Today’s news review summarises a letter in The Times from Schools Minister Nick Gibb about the English Baccalaureate, the take-up of arts subjects and social mobility.
The Ebacc and social mobility
Today, Tuesday 15 August, The Times published a letter from Minister Gibb on the EBacc.
This follows criticisms last week from Julian Lloyd Webber, musician and principal of the Birmingham Conservatoire, who said that the government is stifling creativity through the EBacc.
By way of background, the Ebacc was introduced as a new school performance measure. It assesses how many pupils get a grade C or above in five core subjects – English, maths, at least two sciences, a foreign language and a humanity – at Key Stage 4.
We introduced the concept of the EBacc precisely to halt the decline in the study of these subjects, particularly the humanities and languages. Before 2010, too many pupils, particularly those from disadvantaged backgrounds, were dropping them at GCSE.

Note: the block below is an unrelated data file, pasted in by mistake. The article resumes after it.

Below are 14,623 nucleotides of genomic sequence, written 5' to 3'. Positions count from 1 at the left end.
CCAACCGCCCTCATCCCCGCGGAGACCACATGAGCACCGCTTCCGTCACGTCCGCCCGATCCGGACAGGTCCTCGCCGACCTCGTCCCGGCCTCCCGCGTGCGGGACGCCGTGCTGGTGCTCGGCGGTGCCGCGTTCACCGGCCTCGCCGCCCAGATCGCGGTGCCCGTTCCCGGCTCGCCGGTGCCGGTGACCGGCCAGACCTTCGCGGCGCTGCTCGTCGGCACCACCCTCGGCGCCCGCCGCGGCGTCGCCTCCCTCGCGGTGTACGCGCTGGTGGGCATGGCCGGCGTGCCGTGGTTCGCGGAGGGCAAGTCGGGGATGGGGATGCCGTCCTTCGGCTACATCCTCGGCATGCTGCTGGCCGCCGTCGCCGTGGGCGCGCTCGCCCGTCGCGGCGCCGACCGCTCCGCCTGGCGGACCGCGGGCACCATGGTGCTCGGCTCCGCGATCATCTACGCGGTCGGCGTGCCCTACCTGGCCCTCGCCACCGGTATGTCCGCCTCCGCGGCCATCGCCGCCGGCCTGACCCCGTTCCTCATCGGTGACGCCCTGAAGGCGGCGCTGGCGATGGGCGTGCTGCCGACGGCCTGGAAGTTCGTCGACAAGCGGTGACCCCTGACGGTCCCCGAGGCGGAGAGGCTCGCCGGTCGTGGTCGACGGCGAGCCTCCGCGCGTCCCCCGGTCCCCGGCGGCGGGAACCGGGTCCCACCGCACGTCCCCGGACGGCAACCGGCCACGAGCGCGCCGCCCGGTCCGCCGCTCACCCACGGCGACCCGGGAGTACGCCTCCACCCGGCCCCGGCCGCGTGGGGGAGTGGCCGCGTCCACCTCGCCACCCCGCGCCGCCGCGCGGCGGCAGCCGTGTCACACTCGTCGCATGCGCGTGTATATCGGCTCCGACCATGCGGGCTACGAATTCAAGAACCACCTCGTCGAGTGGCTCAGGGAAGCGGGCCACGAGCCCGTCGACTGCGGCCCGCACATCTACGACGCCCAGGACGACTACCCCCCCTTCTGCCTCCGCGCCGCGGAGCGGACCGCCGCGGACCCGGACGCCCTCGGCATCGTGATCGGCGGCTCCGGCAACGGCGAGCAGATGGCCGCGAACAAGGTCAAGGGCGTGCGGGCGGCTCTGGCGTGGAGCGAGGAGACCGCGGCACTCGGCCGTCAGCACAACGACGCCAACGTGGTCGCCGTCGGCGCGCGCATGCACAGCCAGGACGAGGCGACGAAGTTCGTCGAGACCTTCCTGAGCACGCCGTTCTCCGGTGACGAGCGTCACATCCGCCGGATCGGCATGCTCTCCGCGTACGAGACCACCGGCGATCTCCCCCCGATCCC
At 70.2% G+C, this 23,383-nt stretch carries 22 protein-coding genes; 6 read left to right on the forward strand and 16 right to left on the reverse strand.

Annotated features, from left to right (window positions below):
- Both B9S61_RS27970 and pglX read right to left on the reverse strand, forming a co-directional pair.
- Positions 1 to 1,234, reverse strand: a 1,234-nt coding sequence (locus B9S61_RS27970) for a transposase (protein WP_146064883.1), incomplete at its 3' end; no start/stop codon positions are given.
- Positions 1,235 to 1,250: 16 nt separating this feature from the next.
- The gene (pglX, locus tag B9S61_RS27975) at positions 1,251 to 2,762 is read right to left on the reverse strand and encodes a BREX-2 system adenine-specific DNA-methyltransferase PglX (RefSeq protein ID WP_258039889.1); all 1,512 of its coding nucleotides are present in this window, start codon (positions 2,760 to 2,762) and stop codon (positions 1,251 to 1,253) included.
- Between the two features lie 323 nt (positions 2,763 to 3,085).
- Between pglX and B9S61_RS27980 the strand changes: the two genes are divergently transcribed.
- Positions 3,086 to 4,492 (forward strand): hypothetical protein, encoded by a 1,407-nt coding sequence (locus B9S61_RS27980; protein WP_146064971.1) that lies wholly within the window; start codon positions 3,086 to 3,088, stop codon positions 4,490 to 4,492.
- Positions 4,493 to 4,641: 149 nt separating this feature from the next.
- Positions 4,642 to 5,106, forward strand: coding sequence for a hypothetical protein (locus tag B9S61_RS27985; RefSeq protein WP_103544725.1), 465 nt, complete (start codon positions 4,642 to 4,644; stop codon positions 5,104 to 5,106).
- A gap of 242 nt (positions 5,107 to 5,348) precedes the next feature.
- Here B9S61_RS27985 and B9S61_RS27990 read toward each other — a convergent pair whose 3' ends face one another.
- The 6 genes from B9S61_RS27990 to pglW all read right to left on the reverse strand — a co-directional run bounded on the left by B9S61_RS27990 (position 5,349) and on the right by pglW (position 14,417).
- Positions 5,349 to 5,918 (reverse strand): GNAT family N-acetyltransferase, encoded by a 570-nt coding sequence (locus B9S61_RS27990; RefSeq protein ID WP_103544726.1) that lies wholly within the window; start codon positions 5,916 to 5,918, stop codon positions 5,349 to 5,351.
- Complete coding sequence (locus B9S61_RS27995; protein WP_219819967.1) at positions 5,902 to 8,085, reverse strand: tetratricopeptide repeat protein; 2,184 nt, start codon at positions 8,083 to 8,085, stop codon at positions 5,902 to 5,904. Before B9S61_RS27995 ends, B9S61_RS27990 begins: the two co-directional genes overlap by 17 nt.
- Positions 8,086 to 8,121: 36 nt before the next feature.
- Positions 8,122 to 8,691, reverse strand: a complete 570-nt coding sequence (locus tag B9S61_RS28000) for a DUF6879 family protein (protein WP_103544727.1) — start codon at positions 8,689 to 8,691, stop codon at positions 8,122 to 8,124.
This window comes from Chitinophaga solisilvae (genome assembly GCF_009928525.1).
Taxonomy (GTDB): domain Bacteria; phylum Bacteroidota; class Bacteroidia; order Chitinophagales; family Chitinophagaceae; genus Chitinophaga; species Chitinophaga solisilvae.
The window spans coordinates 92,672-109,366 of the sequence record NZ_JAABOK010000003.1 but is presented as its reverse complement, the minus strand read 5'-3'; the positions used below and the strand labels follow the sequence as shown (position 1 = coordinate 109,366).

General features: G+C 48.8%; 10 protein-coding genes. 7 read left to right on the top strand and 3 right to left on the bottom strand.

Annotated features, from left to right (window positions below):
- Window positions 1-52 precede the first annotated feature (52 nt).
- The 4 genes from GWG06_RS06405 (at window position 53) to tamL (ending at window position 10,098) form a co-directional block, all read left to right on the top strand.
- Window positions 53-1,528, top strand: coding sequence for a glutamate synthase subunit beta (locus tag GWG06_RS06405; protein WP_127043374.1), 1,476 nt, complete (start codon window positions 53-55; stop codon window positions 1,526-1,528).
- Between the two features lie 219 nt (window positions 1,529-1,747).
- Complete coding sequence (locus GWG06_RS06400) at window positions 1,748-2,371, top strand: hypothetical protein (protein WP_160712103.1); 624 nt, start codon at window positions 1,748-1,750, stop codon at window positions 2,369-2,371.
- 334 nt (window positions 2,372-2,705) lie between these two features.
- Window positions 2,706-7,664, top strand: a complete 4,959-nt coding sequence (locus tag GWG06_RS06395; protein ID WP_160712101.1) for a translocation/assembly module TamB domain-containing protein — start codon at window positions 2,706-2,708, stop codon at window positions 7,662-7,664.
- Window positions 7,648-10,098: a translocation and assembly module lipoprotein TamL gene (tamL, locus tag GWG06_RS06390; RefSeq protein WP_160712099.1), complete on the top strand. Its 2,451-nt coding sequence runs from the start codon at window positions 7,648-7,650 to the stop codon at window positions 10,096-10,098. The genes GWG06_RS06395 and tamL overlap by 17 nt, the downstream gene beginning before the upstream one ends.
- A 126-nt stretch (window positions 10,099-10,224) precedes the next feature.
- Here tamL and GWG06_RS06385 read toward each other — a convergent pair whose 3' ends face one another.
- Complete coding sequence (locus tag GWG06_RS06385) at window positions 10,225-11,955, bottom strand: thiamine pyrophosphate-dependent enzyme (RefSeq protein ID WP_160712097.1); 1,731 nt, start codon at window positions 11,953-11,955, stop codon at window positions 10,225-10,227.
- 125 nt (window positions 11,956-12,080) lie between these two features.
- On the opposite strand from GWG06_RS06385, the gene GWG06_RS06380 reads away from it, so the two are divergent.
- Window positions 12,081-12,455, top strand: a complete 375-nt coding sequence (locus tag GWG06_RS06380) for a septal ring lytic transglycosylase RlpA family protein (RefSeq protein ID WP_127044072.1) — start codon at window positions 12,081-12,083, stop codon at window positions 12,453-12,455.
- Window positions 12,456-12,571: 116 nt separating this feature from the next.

By giving more young people the chance to study those subjects, we are making sure that they leave school with the knowledge and skills to succeed in whatever path they choose.
On the point about “stifling creativity” since the introduction of the Ebacc, the proportion of pupils taking at least one arts subject has risen.
Thanks to our new reformed GCSEs, anyone studying English literature – part of the EBacc – will also enjoy a greater range of literature, poetry and plays. Yesterday, 14 August, TES published an opinion piece from an English teacher about why she is in favour of the new GCSE, including the wide variety of 20th and 21st century texts.
Please see Minister Gibb’s letter in full below: